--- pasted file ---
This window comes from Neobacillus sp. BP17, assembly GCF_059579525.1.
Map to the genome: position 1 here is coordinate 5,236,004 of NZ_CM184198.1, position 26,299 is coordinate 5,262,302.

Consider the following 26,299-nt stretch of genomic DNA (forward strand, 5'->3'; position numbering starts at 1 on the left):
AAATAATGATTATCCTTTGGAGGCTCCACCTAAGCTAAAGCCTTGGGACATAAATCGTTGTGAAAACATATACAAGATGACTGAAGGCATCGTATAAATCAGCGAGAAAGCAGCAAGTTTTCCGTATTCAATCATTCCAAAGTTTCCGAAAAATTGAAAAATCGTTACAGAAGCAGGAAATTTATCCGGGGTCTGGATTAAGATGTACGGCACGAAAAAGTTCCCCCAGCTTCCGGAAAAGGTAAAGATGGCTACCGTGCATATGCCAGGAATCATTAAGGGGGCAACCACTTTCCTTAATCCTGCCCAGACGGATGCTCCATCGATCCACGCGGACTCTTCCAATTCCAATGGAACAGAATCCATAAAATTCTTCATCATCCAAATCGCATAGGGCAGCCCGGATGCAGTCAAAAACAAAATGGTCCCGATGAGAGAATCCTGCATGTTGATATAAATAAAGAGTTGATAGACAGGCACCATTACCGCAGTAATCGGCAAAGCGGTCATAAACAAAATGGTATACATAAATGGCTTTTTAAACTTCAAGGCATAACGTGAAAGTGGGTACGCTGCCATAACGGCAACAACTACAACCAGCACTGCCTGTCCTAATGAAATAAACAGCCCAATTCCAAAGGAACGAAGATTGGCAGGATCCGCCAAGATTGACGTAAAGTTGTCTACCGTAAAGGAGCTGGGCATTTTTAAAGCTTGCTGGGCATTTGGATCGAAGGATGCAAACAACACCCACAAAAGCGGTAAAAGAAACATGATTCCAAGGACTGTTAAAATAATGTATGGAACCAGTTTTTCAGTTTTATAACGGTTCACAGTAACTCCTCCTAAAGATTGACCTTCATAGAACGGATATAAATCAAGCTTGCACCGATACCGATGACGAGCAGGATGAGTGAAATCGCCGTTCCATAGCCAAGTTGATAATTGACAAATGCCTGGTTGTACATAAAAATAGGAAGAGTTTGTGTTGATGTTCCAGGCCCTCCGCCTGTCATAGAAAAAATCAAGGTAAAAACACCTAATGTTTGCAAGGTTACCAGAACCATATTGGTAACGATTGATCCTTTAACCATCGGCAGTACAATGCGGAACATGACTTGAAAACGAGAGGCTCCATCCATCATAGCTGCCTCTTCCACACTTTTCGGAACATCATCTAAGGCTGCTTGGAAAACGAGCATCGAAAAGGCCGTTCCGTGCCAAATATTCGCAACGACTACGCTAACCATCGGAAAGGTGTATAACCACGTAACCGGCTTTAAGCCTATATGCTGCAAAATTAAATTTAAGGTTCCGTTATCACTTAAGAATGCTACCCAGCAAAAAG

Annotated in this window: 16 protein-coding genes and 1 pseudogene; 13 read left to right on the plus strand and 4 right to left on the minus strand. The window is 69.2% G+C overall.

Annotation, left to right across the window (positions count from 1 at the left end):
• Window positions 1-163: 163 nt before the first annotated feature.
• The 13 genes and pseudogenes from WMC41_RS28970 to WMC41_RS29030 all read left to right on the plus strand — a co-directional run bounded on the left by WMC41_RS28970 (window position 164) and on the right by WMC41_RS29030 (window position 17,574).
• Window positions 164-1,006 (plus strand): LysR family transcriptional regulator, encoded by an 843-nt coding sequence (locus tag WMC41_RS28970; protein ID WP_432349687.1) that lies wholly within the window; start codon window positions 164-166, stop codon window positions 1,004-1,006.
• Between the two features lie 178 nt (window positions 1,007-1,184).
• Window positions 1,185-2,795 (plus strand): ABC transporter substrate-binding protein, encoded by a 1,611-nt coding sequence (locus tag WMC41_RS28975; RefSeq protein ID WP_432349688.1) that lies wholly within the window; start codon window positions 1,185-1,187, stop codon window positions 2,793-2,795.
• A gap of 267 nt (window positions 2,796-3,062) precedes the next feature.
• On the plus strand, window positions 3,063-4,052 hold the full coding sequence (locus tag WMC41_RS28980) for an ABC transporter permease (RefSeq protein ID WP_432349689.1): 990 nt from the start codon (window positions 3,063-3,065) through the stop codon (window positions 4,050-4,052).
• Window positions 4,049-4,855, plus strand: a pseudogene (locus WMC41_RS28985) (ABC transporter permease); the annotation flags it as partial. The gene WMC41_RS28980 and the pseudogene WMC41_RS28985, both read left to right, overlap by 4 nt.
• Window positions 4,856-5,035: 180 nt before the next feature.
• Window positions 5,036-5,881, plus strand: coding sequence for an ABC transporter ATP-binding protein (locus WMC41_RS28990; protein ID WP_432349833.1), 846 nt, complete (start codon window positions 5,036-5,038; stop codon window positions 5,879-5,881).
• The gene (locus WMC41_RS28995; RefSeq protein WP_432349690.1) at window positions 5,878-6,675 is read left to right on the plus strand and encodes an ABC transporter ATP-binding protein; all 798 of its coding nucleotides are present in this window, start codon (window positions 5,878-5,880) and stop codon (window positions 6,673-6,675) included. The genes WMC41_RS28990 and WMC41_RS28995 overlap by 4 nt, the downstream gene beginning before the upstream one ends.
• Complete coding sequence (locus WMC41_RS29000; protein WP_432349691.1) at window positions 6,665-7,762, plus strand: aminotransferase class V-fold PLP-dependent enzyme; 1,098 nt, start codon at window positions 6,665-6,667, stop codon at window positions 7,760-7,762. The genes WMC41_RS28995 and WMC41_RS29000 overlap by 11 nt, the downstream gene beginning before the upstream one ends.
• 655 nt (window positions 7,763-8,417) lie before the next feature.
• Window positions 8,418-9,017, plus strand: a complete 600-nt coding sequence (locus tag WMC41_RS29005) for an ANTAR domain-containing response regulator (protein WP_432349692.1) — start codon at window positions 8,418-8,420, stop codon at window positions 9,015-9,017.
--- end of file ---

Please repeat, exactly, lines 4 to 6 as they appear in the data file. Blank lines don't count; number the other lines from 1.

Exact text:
AAATAATGATTATCCTTTGGAGGCTCCACCTAAGCTAAAGCCTTGGGACATAAATCGTTGTGAAAACATATACAAGATGACTGAAGGCATCGTATAAATCAGCGAGAAAGCAGCAAGTTTTCCGTATTCAATCATTCCAAAGTTTCCGAAAAATTGAAAAATCGTTACAGAAGCAGGAAATTTATCCGGGGTCTGGATTAAGATGTACGGCACGAAAAAGTTCCCCCAGCTTCCGGAAAAGGTAAAGATGGCTACCGTGCATATGCCAGGAATCATTAAGGGGGCAACCACTTTCCTTAATCCTGCCCAGACGGATGCTCCATCGATCCACGCGGACTCTTCCAATTCCAATGGAACAGAATCCATAAAATTCTTCATCATCCAAATCGCATAGGGCAGCCCGGATGCAGTCAAAAACAAAATGGTCCCGATGAGAGAATCCTGCATGTTGATATAAATAAAGAGTTGATAGACAGGCACCATTACCGCAGTAATCGGCAAAGCGGTCATAAACAAAATGGTATACATAAATGGCTTTTTAAACTTCAAGGCATAACGTGAAAGTGGGTACGCTGCCATAACGGCAACAACTACAACCAGCACTGCCTGTCCTAATGAAATAAACAGCCCAATTCCAAAGGAACGAAGATTGGCAGGATCCGCCAAGATTGACGTAAAGTTGTCTACCGTAAAGGAGCTGGGCATTTTTAAAGCTTGCTGGGCATTTGGATCGAAGGATGCAAACAACACCCACAAAAGCGGTAAAAGAAACATGATTCCAAGGACTGTTAAAATAATGTATGGAACCAGTTTTTCAGTTTTATAACGGTTCACAGTAACTCCTCCTAAAGATTGACCTTCATAGAACGGATATAAATCAAGCTTGCACCGATACCGATGACGAGCAGGATGAGTGAAATCGCCGTTCCATAGCCAAGTTGATAATTGACAAATGCCTGGTTGTACATAAAAATAGGAAGAGTTTGTGTTGATGTTCCAGGCCCTCCGCCTGTCATAGAAAAAATCAAGGTAAAAACACCTAATGTTTGCAAGGTTACCAGAACCATATTGGTAACGATTGATCCTTTAACCATCGGCAGTACAATGCGGAACATGACTTGAAAACGAGAGGCTCCATCCATCATAGCTGCCTCTTCCACACTTTTCGGAACATCATCTAAGGCTGCTTGGAAAACGAGCATCGAAAAGGCCGTTCCGTGCCAAATATTCGCAACGACTACGCTAACCATCGGAAAGGTGTATAACCACGTAACCGGCTTTAAGCCTATATGCTGCAAAATTAAATTTAAGGTTCCGTTATCACTTAAGAATGCTACCCAGCAAAAAG

Annotated in this window: 16 protein-coding genes and 1 pseudogene; 13 read left to right on the plus strand and 4 right to left on the minus strand. The window is 69.2% G+C overall.

Annotation, left to right across the window (positions count from 1 at the left end):